Funding was provided by the National Institutes of Health (GM100467, ES009089) and the Department of Homeland Security. Dr. Lipsitch discloses consulting or honorarium income from the Avian/Pandemic Flu Registry (Outcomes Sciences; funded in part by Roche), AIR Worldwide, Pfizer and Novartis. All other authors declare no competing financial interests.

 

 

December 4, 2013 Posted by | Public Health | , , , , , , | Leave a comment

[Reblog] With CDC Seasonal Flu Data Unavailable, An Electronic Medical Record Offers a Glimpse of Early Activity Levels

Influenza

Influenza (Photo credit: hesenrre)

From the 13 October 2013 post at The Health Care Blog By IYUE SUNG

As Washington remains deadlocked on the implementation of the Affordable Care Act, the US government’s shutdown has resulted in the furlough of nearly 70% of the Centers for Disease Control‘s (CDC’s) workforce. CDC Director Tom Frieden recently shared his thoughts in a tweet. We agree whole-heartedly.  Although it’s all too easy to take the CDC staff for granted, they are the frontline sentinels (and the gold standard) for monitoring disease outbreaks.  Their ramp-down could have serious public health consequences.

We are particularly concerned about the apparent temporary discontinuation of the CDC’s flu surveillance program, which normally provides weekly reports on flu activity. Although flu season typically begins in late fall, outbreaks have occurred earlier in previous years. In 2009, flu cases started accumulating in late summer/early fall.  And given the potential for unique variants, such as the swine or avian flu, every season is unpredictable, making the need for regular CDC flu reports essential. We therefore hope to see the CDC restored to full capacity as soon as possible.

In the meantime, we would like to help by sharing data we have on communicable diseases, starting with the flu.


Because the athenahealth database is built on a single-instance, cloud-based architecture, we have the ability to report data in real time. As we have described in earlier posts, the physicians we serve are dispersed around the country with good statistical representation across practice types and sizes.

To get a read on influenza vaccination rates so far this season, we looked at more than two million patients who visited a primary care provider between August 1 and September 28, 2013 (Figure 1).  We did not include data on vaccinations provided at retail clinics, schools or workplaces.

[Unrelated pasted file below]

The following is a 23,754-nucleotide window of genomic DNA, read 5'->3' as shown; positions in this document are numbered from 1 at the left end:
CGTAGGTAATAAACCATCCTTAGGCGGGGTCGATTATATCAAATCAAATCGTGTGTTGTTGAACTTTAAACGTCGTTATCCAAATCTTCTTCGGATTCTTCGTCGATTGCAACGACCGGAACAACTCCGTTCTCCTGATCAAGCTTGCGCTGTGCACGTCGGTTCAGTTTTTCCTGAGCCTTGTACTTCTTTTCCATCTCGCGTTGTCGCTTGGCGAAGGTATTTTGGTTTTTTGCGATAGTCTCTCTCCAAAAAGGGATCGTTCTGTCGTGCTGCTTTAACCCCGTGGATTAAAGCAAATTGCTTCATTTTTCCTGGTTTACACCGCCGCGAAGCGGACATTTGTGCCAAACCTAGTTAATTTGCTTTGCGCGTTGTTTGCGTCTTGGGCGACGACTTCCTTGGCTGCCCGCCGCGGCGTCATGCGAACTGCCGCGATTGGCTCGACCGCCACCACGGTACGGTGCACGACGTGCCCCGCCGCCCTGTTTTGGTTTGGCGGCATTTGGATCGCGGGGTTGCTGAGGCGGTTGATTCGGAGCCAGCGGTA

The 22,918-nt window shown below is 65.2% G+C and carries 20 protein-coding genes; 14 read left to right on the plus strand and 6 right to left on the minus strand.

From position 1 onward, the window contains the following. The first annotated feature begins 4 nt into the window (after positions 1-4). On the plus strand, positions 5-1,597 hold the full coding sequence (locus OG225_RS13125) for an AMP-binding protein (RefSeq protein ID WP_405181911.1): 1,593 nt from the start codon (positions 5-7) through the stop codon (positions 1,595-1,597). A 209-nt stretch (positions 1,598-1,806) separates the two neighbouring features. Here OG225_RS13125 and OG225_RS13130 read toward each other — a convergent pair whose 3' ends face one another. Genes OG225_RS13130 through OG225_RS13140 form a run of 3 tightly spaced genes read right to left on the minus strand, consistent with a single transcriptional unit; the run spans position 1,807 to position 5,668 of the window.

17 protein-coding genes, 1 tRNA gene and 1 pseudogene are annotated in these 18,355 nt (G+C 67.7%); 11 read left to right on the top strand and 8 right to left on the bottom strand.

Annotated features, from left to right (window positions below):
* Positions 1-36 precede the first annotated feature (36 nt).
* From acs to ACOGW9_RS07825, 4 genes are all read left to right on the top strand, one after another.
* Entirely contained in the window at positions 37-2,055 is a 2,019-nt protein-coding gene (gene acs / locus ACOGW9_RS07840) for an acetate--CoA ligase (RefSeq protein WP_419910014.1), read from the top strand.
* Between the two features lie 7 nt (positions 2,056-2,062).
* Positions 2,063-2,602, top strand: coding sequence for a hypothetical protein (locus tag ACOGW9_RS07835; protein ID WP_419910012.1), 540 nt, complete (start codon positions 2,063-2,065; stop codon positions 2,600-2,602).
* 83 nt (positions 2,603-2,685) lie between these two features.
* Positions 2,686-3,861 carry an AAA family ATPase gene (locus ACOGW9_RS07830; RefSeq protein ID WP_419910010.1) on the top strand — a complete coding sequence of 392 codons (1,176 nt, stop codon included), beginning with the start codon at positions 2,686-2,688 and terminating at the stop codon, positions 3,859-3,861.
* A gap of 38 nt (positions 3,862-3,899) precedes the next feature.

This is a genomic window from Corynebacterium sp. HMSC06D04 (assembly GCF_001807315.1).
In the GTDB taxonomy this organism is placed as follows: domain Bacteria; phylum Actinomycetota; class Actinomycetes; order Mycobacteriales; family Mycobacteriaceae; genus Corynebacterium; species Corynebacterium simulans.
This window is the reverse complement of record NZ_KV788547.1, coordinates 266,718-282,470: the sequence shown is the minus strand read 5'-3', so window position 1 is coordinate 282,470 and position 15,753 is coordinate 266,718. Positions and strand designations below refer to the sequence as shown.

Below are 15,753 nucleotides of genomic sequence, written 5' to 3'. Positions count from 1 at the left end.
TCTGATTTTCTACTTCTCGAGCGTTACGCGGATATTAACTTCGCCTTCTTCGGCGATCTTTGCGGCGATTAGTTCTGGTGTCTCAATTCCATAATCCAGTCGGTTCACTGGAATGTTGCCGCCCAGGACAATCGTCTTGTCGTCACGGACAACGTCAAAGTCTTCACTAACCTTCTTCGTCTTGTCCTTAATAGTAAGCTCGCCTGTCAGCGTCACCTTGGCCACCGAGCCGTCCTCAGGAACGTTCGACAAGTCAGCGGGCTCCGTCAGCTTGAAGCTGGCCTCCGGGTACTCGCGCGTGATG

This year’s rates are trending in parallel to rates over the last four years, and slightly below those of the 2012-2013 season. However, immunizations accelerate when the CDC, and consequently the media, announce disease outbreaks and mount public awareness campaigns.

As for the government shutdown, nearly everyone hopes for a quick end.  Should the standoff drag on, detection of the flu (or other diseases) may be delayed, in theory endangering the public. Fortunately, we currently see no evidence of an early influenza outbreak.  But recent history shows that the flu can begin spreading at any time, and once it does begin, it spreads very quickly, as shown in Figure 2.

We believe that our data provides a reliable view of seasonal flu trends. Last year, wewrote about the 2012-2013 flu season and found that patterns in our patient population (consisting of a large proportion of patients receiving immunizations in primary care settings) closely mirrored CDC trends. With that in mind, we believe that sharing our 2013-2014 data would be valuable to the health care community.

Whether our nation’s politicians can come to an agreement tomorrow or next month, we will continue to deliver reports that monitor population health and look ahead to contributing any information we can. If you have any suggestions or comments – on the flu or other diseases where up-to-date data would be valuable – please leave a comment here or e-mail me directly at isung@athenahealth.com.

Iyue Sung is the Director of Core Analytics at athenahealth. The post originally appeared on the athenahealth blog.

October 15, 2013 Posted by | Consumer Health, Health Statistics | , , , , | Leave a comment

Rumor Control – Flu Epidemic: Fact or Fiction

A 19th January post at MedPage Today addresses rumors and “conspiracy theories” about flu epidemic reports.

Responses in a recent survey ranged from blaming Hurricane Sandy (with a government coverup) to profit motivations by BigPharma to vaccine inffectiveness.

The entire article may be read here.

 

January 22, 2013 Posted by | Consumer Health | , , , , , | Leave a comment

Early Estimates of Seasonal Influenza Vaccine Effectiveness — United States, January 2013

Vaccination; 041028-N-9864S-021 Yokosuka, Japa...

Vaccination; 041028-N-9864S-021 Yokosuka, Japan (Oct. 28, 2004) – Hospital Corpsman 3rd Class Tiffany Long of San Diego, Calif., administers the influenza vaccination to a crew member aboard USS Kitty Hawk (CV 63). Currently in port, Kitty Hawk demonstrates power projection and sea control as the U.S. Navy’s only forward-deployed aircraft carrier, operating from Yokosuka, Japan. U.S. Navy photo by Photographer’s Mate Airman Joseph R Schmitt (RELEASED) (Photo credit: Wikipedi

On January 11, 2013, this report was posted as an MMWR Early Release on the MMWR website (http://www.cdc.gov/mmwr)